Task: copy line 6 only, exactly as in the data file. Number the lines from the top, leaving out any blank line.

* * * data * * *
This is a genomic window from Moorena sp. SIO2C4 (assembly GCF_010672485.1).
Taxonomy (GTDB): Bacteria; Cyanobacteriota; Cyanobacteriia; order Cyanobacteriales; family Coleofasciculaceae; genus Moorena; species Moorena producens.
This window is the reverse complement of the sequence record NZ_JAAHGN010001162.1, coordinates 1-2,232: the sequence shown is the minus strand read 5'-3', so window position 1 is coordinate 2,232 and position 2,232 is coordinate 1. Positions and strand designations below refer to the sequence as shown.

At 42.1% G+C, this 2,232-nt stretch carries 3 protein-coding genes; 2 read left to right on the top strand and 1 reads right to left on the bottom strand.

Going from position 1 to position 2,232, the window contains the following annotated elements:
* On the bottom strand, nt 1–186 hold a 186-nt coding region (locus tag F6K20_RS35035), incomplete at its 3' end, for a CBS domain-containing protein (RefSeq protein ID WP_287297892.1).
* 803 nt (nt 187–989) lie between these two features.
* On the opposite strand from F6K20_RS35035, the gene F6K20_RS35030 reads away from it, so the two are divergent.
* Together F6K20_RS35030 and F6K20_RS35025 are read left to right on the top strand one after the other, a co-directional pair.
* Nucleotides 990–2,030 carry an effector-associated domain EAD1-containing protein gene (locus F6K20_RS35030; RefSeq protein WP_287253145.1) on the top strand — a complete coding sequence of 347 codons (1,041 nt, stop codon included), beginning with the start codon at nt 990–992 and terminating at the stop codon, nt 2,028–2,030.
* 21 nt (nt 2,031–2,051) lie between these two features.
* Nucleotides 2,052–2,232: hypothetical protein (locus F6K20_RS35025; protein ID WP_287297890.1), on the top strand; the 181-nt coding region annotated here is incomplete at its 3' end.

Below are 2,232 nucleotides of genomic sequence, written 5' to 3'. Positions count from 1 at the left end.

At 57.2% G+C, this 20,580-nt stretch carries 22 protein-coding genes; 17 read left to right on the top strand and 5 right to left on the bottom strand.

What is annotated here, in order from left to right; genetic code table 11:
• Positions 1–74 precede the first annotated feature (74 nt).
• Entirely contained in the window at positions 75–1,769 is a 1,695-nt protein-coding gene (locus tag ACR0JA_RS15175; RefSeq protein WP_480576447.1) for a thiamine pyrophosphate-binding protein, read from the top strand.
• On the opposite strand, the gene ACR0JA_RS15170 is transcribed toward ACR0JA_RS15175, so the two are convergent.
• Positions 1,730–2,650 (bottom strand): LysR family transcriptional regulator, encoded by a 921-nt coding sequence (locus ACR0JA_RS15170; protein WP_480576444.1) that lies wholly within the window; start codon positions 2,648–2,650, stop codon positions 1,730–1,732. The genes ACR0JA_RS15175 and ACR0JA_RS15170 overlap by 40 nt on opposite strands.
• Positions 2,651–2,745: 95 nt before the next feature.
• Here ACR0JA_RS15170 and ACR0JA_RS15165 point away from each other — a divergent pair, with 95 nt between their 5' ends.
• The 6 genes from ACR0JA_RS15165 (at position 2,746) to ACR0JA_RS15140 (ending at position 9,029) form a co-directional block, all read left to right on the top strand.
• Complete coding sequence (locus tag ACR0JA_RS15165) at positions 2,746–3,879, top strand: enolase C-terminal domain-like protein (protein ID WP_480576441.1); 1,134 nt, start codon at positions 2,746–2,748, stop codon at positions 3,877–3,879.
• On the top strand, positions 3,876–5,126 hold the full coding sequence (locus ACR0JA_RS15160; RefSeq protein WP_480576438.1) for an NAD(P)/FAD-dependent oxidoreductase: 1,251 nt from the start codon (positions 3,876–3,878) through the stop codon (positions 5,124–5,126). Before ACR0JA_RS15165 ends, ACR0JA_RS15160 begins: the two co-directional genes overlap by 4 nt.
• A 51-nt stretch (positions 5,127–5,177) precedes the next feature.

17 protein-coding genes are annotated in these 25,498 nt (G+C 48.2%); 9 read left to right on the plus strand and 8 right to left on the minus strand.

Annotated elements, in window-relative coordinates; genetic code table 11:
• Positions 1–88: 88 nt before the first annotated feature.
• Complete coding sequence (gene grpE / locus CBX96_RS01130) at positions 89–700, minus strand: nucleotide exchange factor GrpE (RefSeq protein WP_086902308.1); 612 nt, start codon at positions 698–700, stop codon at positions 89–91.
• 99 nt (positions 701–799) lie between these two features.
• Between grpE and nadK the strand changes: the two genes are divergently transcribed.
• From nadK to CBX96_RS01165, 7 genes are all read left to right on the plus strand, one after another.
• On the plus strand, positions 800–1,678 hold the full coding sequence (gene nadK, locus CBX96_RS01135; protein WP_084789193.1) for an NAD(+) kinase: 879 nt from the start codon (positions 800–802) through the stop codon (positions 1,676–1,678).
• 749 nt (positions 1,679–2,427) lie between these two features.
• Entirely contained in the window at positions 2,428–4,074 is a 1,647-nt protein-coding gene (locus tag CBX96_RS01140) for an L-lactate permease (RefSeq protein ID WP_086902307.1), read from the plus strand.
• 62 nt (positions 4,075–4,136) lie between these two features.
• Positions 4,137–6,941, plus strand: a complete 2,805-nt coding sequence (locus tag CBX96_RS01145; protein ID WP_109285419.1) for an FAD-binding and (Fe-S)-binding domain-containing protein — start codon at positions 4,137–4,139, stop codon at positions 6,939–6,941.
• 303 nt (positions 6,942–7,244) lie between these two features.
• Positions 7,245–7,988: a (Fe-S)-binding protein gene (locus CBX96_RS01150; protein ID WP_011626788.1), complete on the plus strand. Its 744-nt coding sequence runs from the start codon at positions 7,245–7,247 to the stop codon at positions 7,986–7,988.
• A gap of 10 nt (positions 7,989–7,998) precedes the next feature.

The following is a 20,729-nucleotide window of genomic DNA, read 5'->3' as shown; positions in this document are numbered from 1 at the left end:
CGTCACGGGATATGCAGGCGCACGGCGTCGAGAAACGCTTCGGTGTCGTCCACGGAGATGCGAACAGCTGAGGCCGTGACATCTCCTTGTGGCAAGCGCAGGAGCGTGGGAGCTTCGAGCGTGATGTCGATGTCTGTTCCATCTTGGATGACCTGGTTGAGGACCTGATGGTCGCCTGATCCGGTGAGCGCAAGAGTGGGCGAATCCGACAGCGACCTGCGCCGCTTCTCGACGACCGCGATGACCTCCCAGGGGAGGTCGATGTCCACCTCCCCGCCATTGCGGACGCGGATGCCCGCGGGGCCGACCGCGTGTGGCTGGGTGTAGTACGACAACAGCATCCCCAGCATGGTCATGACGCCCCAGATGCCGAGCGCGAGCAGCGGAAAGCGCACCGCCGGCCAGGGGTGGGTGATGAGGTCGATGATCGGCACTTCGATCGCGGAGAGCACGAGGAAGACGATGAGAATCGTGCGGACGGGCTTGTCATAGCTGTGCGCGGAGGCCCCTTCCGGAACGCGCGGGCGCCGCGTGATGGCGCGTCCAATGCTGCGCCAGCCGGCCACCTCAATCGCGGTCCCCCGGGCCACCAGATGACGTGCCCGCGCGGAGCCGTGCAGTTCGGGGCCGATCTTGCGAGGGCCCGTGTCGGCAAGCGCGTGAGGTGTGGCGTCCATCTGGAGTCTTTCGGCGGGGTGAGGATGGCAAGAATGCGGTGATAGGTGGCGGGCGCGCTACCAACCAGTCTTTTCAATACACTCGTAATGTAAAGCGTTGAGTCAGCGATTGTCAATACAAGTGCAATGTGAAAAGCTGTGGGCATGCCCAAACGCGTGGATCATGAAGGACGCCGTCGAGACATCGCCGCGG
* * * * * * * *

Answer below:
* On the bottom strand, nt 1–186 hold a 186-nt coding region (locus tag F6K20_RS35035), incomplete at its 3' end, for a CBS domain-containing protein (RefSeq protein ID WP_287297892.1).